Deep In Wyoming Backcountry
Distance: 21km Out & Back
I'm not sure if any of you have ever hiked through grizzly bear country, but let me tell you it's a scary experience. Let alone doing so at 4am, no moon, 10 miles ahead of us through the most densely populated grizzly area in the state! It was a mission to sleep the night before, with all the worst-case scenarios spinning through our minds for our first hike in Wyoming. We contemplated not even doing it, not risking it. The time came, the alarm sounded, we got up quick (Harrison, Daniel and myself) and we drove a few minutes from camp to the trailhead. Our pre-packed Escape Hike 30L day pack had all the essentials for a sunrise mission in relatively cold temps. We packed my Ascend down jacket and Harrison's Forge down jacket while we both wore our respective fleeces to stay warm, the Kodiak and Pro-Elite Climber. And most importantly Harrison had the bear spray holstered, ready to go.
With our headlamps on, we worked up a steady pace. Harrison was in front with the bear spray, and we were constantly scanning the forest around us for eyes. The rangers had told us that we were safest in a group larger than two and we should keep a constant conversation going (or play music) to lower the risk of us startling a bear. So we did all of the above - talking, music, lights, 'random' loud noises. We were past halfway and had just come out of the forest into a meadow. The temperature literally dropped by a few degrees and we could see the grass had frost on it - just like a scene from a movie foreshadowing something bad was about to happen.
In a routine scan of the surroundings, Harrison spotted a set of eyes. They were faint and moved slow. We couldn't tell how far away it was and couldn't be certain of what animal it was but naturally we all assumed it was a bear. As if on cue, a pack of wolves in the distance started howling. We froze for a few seconds while in our heads we were sprinting as far away as possible (note: this would have been the worst possible thing to do). We raised our voices so it would know we were there, then quickly discussed our options: Should we turn around? Keep going? Crawl into a ball and cry? We settled on moving forward, now our pace had slowed, our heart rates had increased and we were constantly looking around for more eyes. You'll all be pleased to know that we did make it to the lake without an attack and we were so glad that we chose to keep going because the lake was even better than we'd imagined, the light was beautiful and the water was super still so the reflection was incredible.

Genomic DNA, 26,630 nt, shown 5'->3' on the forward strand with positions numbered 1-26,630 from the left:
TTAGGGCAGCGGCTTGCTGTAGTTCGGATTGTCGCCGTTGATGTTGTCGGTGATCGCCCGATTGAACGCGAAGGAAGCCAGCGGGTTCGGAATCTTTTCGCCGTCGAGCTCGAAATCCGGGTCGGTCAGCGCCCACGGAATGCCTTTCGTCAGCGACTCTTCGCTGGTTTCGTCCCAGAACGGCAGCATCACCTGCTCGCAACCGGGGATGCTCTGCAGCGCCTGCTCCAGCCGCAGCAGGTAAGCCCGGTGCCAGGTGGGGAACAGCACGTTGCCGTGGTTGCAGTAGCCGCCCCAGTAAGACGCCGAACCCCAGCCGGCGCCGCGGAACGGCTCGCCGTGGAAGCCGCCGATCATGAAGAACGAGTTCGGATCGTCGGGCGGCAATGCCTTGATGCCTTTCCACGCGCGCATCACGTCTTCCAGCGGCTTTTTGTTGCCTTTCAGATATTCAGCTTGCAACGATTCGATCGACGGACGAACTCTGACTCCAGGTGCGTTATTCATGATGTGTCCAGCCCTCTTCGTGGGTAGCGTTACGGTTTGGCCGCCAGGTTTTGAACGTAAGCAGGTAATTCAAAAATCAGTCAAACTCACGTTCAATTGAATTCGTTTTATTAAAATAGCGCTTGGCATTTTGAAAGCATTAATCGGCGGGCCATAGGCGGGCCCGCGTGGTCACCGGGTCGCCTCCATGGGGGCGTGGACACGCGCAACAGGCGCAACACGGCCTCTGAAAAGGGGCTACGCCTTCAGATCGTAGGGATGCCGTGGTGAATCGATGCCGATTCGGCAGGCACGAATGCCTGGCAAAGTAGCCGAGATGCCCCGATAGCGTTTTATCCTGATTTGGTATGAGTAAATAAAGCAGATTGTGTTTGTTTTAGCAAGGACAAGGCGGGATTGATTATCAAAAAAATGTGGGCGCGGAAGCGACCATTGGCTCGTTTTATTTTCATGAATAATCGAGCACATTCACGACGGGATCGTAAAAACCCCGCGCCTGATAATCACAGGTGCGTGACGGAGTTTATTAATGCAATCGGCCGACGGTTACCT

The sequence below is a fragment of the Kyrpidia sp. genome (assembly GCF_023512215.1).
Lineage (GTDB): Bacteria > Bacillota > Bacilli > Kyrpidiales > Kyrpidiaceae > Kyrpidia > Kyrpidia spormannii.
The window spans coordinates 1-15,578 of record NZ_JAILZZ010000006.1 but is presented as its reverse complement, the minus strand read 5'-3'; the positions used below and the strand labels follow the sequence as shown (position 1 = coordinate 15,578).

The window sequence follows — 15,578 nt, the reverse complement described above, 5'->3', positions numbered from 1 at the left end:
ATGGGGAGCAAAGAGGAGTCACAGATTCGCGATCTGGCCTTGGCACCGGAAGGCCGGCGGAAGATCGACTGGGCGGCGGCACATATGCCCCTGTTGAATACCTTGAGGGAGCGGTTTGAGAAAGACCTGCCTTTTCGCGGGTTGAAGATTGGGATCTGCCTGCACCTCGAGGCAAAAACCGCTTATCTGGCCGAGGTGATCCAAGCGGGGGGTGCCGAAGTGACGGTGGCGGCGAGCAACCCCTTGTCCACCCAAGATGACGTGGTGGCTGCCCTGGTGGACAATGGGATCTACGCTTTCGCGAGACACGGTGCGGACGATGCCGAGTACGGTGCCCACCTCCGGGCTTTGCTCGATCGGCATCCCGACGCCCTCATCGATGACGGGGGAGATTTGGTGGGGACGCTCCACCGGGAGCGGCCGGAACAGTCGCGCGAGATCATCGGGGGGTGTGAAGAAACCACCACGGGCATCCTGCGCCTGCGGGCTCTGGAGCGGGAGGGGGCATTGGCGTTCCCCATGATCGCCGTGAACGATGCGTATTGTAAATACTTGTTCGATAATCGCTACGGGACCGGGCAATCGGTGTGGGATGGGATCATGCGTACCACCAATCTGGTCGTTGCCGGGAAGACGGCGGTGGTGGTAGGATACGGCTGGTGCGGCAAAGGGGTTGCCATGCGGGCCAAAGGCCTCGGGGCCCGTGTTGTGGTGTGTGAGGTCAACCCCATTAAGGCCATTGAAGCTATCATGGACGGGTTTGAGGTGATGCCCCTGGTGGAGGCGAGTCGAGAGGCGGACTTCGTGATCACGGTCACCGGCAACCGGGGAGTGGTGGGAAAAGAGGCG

As soon as we stopped walking, our bodies cooled and it was definitely time to pull out the Down Jackets and take some shots. We were seven miles down the trail at this point and once we had some more light we decided to go another three miles before heading back to the car. Such great locations and we were so glad we did it but we still had half the journey to go.
Harrison wearing his Forge 600 down jacket.
Notice the bear spray, locked and loaded!
To keep places truly wild, I won't be sharing the name of this lake. Hope you understand. If you're determined to make it here, a little googling will no doubt give it away, so go for it! As photographers do, we search for new places that haven't been killed by Instagram. These places often require hard work and determination to get to them, especially if we're talking about a sunrise mission through grizzly bear land and over 800 metres of elevation through boulders, mossy rocks and cold temps. Bit of a send if you ask me. Two days left in Wyoming, with pristine weather on the forecast. Should we do it, should we not? Lots of thoughts were being tossed around camp, but deep down I knew we had to.
18th August 11:24pm
We're here at our camp, roughly 40-minutes' drive from the trailhead. Our new friends Daniel and Lee are sleeping in Lee's car and we're in ours. Madison is asleep but I can't seem to fall asleep...it's the nerves keeping me up, the terrible thoughts going through my head and the possible scenarios all seeming to unfold at once. We're planning to hike to a lake in the morning and I'd be lying if I said I was comfortable about that. Apparently there's no trail for half of the hike and a few large boulder fields to cross in the possibly icy weather. Combine all this with the recently-sighted active grizzly bears in the area and the uncertainty of this hike, and I'm in complete shambles. It would be a dream come true to make it up there, for one it hasn't been shot much and we'd love to be the first to shoot it in gorgeous light, but more importantly, it would be such an accomplishment for us all, considering the obstacles. We're all feeling it, chatting around the fire tonight about whether we should even do it.